Overall, survey respondents indicated that broadband was, indeed, their top amenity. This finding confirms other recent polling and provides finer-grained details: For MDU unit owners, access to good broadband is now the top amenity by a large margin. Renters rated broadband second in terms of amenity importance, close behind “in-unit washer/dryer.” Broadband was valued highly in all types of buildings but especially in student housing and in luxury buildings.
FTTH can influence sale value by 3 percent and rental value by 8 percent. The additional revenue to the building owner far outweighs the initial investment:
For an MDU building owner, outfitting an apartment with FTTH would yield $972 more annual rental revenue and $209 more revenue from lower vacancy rates, the survey shows. Having FTTH at the site would also result in a $120 savings in marketing, administration and maintenance stemming from 31 percent lower churn and more word-of-mouth advertising, according to the survey.
Gilberts Voters Say No to Tax Increase for Muni
On April 7th, voters in Glberts, Illinois, chose not to raise taxes to deploy a municipal fiber network, reports the Daily Herald. According to the article, 81 percent of ballots cast voted against the proposal. Voter turnout was low, with only 682 ballots cast out of 4,002 registered voters in town.
As we reported last month, local developer Troy Mertz plans to deploy fiber to each structure in a new housing development, The Conservancy. His fiber company will also install fiber to nearby municipal and public safety buildings and the Gilberts Elementary School. The plan was to issue General Obligation (GO) bonds to finance a publicly owned network throughout the rest of the community. The proposal would have raised taxes approximately 1.8 percent or $150 per year on properties with a market value of $250,000.
For the developer the plan will remain the same:
Mertz still plans to go ahead and connect The Conservancy's planned fiber optic network to municipal and public safety buildings plus Gilberts Elementary School, saying it was built into his development plans.
"The goal of village was always to getting fiber to our industrial areas," said Gilberts Village President Rick Zirk. "As a community, we asked the rest of the village, 'Do you want the same service and the same options that the new part of town and the industrial park?' And it seems that they don't want to pay for it."
There is a definite lesson here for any other communities considering a similar plan - educate the voters and make sure they are excited about it! From what we can tell, there was little effort to make people aware of the plan and the turnout for the vote suggests that no one was particularly excited to make it happen.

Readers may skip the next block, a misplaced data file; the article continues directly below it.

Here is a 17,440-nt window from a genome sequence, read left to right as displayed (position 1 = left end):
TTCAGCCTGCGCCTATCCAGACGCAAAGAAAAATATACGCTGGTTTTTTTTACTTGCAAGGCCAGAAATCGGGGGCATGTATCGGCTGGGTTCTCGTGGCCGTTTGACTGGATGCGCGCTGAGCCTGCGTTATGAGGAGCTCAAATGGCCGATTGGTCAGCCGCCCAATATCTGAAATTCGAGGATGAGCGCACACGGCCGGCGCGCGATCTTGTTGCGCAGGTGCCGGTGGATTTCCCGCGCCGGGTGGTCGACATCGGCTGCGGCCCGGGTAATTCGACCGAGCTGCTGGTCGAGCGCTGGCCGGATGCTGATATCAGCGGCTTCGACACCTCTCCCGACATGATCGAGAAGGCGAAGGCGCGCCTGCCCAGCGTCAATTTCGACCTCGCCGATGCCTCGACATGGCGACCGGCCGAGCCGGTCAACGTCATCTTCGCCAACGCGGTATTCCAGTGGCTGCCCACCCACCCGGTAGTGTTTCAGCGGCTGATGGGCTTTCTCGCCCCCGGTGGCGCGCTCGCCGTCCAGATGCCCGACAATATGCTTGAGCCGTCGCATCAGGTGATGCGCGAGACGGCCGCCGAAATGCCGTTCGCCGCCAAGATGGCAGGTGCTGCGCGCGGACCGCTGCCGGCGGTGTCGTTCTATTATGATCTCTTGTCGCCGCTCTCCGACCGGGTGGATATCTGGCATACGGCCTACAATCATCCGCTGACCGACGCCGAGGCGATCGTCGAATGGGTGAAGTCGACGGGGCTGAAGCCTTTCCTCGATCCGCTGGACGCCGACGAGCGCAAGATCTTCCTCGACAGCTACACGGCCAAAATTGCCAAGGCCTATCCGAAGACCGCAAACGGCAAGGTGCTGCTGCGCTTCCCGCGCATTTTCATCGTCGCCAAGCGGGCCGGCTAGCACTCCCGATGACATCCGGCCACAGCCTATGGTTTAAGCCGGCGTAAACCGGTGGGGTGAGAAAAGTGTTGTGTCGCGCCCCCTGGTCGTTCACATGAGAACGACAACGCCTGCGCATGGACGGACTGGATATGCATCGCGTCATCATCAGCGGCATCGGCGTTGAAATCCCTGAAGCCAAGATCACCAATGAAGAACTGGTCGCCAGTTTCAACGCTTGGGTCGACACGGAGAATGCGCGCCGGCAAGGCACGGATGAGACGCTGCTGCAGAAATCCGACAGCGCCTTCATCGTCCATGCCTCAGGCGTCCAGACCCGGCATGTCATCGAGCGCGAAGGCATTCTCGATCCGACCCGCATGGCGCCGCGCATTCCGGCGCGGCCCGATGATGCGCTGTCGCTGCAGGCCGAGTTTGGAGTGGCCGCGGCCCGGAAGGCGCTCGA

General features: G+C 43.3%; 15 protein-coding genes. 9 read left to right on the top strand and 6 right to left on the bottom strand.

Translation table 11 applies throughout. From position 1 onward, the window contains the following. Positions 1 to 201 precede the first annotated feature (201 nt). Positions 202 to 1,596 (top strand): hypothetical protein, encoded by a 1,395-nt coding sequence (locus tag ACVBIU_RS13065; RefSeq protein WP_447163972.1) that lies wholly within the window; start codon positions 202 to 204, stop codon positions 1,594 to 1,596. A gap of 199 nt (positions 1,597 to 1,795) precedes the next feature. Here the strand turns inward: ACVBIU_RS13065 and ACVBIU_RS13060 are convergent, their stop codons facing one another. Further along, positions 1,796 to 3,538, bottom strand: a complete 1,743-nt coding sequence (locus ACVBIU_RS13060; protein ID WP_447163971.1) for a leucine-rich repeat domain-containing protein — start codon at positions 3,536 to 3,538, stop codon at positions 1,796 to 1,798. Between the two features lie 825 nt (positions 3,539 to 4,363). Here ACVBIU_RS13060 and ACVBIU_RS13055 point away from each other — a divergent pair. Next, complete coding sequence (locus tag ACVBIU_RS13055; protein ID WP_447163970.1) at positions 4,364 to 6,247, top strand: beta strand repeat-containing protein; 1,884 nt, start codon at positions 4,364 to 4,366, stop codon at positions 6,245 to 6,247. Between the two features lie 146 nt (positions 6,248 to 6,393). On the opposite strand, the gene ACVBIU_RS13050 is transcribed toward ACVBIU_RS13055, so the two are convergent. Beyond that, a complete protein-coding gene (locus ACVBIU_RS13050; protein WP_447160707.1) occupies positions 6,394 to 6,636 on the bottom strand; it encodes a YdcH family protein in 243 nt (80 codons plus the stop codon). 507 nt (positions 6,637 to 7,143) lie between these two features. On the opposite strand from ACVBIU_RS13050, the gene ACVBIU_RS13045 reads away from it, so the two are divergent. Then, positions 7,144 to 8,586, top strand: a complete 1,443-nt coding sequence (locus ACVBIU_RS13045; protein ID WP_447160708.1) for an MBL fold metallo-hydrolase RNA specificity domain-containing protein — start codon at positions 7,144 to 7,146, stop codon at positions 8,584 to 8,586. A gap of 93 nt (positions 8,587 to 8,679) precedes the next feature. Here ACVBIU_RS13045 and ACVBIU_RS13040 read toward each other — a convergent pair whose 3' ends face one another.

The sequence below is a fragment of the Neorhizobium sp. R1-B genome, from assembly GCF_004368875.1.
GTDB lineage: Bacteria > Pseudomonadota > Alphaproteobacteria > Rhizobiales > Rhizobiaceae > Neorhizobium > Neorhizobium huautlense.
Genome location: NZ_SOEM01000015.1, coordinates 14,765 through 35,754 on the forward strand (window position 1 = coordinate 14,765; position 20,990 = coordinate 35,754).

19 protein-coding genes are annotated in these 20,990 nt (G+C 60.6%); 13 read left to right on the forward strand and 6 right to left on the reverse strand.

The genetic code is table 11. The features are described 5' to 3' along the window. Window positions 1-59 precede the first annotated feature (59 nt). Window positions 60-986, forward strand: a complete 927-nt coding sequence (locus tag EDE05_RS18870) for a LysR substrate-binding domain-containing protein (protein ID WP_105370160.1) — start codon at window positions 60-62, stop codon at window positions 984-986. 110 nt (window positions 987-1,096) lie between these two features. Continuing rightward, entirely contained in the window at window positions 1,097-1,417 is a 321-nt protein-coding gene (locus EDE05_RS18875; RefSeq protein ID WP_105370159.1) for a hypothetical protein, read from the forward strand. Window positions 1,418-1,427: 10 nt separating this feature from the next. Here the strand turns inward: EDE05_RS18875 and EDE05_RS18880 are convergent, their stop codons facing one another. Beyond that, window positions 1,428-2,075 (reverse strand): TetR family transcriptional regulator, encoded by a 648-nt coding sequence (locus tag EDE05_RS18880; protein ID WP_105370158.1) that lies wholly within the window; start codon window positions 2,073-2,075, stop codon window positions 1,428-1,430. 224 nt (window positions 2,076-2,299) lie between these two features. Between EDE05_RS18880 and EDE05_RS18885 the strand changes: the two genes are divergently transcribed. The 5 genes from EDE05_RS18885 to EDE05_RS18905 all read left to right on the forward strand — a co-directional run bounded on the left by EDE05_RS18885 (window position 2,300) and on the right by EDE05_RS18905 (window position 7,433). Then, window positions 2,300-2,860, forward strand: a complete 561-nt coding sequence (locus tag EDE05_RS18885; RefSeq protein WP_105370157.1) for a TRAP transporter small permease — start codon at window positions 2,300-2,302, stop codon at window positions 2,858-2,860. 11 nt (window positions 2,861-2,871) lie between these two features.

Small Illinois Town Will Vote On Fiber Investment in April
The Village of Gilberts, Illinois, will ask voters in April to authorize up to $5 million in General Obligation bonds to deploy a FTTH network reports the Daily Herald. GO bonds are rarely used for network deployment but often used for public works projects and other publicly owned assets. Due to the funding mechanism in Gilberts, the network would be publicly owned.
"It's something that is not readily available in other communities," Village Administrator Ray Keller said. "It would set us apart and put us on a path to better meet the needs of our residents and businesses as their demands and needs for technology grows."
The community, home to 6,800 people, has experienced rapid population growth since 2000. At that time only 1,200 people lived in this northeast Kane County village.
According to the article and January Board of Trustee minutes [PDF online], the bond issue would increase property taxes 1.8 percent on most tax bills. Properties with a market value of $250,000, which is most common in Gilberts, would pay an additional $150 per year or $12.50 per month to fund the infrastructure deployment. There are approximately 2,400 taxable properties in Gilbert today but as more properties are built, each property owner's share would decrease.
This is the second time the village has planned for a fiber network to improve connectivity throughout the community. In 2013, Gilberts entered into an agreement with i3, a British company that eventually folded, to deploy fiber using sewers as conduit. In that plan, i3 would have owned the fiber network.
Developer Troy Mertz is spearheading the project. His company is investing in a new housing development that will eventually include an additional 985 new homes. As part of that development and independent of the municipal fiber project, Mertz is installing fiber to each structure at his own expense. His company, iFiber Networks will also run fiber to nearby municipal and public safety buildings and the Gilberts Elementary School. According to the Daily Herald, iFiber is not charging the city for bringing fiber to its facilities or the school.